EC2 Container Service

At AWS re:Invent (November 2014) a new technology was introduced. This was the AWS EC2 Container Service. A service provided by AWS to run docker containers on top of EC2 instances.

We have been using docker for a while now within our organization, and I have to say that I am a huge fan of Docker. This is a great step in the right direction and I believe can help to decrease deploys to AWS while increasing stability and extensibility of a given architecture.

EC2 Container Service

At this point in time EC2 Container Service is still in preview, which means that you will need to request access to this preview in your own AWS account to follow this pattern. However AWS does have some great material that will allow you to see the benefits of this new service without requiring you to have preview access. This material can be found here.

Service Breakdown

The main idea of this service is to give you the ability to create complese architectures that can be broken down into smaller docker containers, which in turn can be deployed to a cluster of actual ec2 instances. This meanst hat you could have a single m3.xlarge instance for your application while keeping the database and application code seperate, but without requiring you to have more instances than absolutely necessary.

The service pieces are broken down into the following.

  1. Tasks
  2. Containers
  3. Clusters
  4. Container Instances


Tasks are basically the starting point of your cluster deploy. Anytime you want to deploy your application you will start by defining the task. Tasks themselves are defined as json objects.

  "family": "application-name",
  "version": "9a56714245e7e603127",    -- This can be a simple version or git SHA1
  "containers": [

So with this json definition we are defining the entire application that we are providing, so if I had an application that acted as an API endpoint I would provide the load balancing server as a container, the actual web server as a container and then a container for the database (if one exists).

When you have your task defined, you can register that task with EC2 Container Service to specify that you have the new task.

aws ecs register-task-definition --family "custom-name" --version "custom-version" definition.json

After you have registered the task and you have the cluster created you can run the task using the following command.

aws ecs run-task custom-name:custom-version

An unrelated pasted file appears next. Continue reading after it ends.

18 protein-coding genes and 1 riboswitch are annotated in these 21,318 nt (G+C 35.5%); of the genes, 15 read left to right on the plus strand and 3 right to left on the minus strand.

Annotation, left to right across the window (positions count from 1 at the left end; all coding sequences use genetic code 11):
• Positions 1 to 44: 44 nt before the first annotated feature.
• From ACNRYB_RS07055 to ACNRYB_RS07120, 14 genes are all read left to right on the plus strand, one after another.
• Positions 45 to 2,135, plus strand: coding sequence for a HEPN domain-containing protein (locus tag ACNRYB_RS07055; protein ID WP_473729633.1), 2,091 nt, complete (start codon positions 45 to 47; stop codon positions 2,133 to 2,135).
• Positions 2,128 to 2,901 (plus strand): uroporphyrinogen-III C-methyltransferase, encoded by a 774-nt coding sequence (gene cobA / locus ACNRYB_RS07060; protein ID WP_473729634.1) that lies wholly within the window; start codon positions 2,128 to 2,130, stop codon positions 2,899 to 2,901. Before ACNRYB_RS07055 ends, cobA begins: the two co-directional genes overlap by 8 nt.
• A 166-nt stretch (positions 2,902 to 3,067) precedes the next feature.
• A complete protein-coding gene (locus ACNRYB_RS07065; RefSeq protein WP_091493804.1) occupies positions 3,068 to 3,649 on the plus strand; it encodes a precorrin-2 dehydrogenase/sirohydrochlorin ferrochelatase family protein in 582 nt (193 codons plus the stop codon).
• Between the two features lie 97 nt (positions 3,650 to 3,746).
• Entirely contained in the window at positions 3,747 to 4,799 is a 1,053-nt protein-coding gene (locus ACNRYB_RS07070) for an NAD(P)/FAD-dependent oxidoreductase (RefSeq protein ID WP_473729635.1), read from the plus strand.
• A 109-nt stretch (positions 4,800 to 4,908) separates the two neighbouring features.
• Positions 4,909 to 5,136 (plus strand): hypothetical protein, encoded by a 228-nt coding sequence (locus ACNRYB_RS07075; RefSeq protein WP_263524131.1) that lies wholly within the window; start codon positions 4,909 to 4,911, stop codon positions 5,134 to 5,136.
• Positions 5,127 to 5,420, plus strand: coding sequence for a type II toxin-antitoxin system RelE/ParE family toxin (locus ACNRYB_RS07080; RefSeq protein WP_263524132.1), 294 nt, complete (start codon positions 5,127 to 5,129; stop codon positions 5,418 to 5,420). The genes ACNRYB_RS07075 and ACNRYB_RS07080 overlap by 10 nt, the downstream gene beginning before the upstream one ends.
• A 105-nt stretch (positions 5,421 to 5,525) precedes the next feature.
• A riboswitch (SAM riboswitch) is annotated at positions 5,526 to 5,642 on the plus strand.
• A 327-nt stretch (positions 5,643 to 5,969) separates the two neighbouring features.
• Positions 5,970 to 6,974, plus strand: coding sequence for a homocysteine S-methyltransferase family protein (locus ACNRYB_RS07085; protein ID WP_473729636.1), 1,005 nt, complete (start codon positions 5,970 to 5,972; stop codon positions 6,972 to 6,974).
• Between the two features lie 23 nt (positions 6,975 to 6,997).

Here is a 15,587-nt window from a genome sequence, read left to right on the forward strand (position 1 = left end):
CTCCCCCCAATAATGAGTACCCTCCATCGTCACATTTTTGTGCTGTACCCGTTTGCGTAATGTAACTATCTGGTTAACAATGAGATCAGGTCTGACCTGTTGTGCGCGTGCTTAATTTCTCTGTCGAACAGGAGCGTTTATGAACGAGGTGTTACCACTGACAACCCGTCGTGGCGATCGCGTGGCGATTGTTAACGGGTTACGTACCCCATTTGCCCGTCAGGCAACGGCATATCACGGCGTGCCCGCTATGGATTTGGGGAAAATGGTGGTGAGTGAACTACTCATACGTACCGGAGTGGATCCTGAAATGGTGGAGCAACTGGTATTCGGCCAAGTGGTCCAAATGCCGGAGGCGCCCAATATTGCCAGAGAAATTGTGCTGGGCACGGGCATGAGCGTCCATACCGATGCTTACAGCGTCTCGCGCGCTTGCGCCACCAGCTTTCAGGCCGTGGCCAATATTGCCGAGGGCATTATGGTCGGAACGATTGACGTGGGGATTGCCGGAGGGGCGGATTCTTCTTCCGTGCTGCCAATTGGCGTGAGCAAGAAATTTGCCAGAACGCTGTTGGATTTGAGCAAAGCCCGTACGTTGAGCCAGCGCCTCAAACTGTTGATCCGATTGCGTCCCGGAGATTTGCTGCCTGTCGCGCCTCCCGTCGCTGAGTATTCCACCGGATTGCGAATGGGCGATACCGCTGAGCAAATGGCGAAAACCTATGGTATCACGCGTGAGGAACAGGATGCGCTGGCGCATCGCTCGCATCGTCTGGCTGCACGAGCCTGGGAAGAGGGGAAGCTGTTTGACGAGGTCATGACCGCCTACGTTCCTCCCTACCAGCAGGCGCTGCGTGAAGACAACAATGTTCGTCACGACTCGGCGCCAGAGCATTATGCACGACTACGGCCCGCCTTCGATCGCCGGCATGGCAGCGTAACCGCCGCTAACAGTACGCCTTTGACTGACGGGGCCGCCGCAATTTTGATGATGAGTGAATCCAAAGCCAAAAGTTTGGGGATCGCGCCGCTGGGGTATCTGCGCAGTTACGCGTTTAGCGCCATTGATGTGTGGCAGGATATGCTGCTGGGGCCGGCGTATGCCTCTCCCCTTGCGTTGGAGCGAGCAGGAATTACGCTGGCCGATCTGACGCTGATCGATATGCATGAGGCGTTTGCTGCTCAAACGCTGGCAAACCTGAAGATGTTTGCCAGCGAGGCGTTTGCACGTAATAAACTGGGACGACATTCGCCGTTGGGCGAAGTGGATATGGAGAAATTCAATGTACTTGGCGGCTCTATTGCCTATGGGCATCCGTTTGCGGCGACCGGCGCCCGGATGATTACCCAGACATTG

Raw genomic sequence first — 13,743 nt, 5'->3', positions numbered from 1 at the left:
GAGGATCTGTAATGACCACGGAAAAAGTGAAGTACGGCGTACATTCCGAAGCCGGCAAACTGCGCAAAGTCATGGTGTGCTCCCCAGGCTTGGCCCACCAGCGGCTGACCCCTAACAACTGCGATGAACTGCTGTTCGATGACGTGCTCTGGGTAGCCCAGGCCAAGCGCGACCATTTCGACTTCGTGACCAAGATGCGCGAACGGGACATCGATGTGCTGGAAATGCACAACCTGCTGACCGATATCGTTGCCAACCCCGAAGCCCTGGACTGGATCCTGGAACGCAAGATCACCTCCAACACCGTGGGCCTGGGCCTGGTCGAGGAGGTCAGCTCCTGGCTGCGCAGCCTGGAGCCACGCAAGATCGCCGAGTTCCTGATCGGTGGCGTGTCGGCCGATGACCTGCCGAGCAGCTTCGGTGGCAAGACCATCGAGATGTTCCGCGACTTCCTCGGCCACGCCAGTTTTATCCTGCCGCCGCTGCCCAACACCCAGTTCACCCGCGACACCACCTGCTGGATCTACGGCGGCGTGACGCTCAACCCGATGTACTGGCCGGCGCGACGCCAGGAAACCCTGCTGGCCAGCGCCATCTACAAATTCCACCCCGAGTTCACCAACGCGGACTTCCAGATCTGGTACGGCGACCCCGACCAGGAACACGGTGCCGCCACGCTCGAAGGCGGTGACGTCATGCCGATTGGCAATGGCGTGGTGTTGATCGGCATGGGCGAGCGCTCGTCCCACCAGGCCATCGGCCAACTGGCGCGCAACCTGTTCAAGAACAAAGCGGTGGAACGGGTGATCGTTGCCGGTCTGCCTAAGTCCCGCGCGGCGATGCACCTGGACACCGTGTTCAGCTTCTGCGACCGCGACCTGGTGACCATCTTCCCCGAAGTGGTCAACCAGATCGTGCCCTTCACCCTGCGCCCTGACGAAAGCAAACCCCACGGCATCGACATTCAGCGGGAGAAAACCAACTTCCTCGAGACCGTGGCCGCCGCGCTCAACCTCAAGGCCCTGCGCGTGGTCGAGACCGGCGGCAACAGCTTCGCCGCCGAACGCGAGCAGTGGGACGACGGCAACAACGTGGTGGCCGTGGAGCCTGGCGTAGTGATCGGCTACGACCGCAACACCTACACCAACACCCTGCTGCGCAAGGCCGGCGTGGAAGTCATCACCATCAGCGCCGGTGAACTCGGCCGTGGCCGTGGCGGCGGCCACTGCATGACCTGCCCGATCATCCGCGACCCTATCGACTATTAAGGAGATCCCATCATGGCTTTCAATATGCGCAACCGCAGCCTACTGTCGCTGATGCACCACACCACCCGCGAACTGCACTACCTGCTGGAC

Container definitions are very simple and can follow a lot of the docker idioms in creation.

  "name": "container-name", 
  "image": "app-container:latest", 
  "cpu": 128,                        -- Note CPU is in units, defines the instances that can fit a given instance
  "memory": 512,
  "portMappings": [
      "containerPort": 9443, 
      "hostPort": 443 
  "links": ["frontend"], 
  "essential": true

So the main things to understand on this definition is the cpu field. This represents the unit of measurement for a cpu that should be used. You can think of this as almost a percentage of the total CPU to use (which I believe 100% would be 1024). So if I wanted to use 50% of the cpu for a given instance I would have "cpu": 512.

The links is the list of containers that this container should reference, you can find information about linking containers on the docker documentation site.

Finally the essential flag is set to let the cluster know if the task is basically good or not. If a single container is essential, but cannot be created or fails to run, this would mean the task is not valid anymore.


Clusters are basically grouping of container instances that are releated for a given task. When the cluster is first created it is empty and it then populates with container as requirements come into play.

AWS does have a command line tool that you can use to create a cluster.

aws ec2 create-cluster cluster-name

This will create a cluster an give you the ability to start creating container instances that can be part of this cluster. When this cluster is created you will be given an arn to reference this cluster. This is a very similar process to SQS, SNS, etc.

Container Instances

These are instances that AWS have setup with a go application (container agent) that will tie into the cluster mechanism.


While I have not yet been able to test out ECS I am very excited about this service and very excited about the flow they have created as I feel that it allows us to create much more stable and scalable systems.

Once I have access to the preview I will add my experiences in a follow-up post.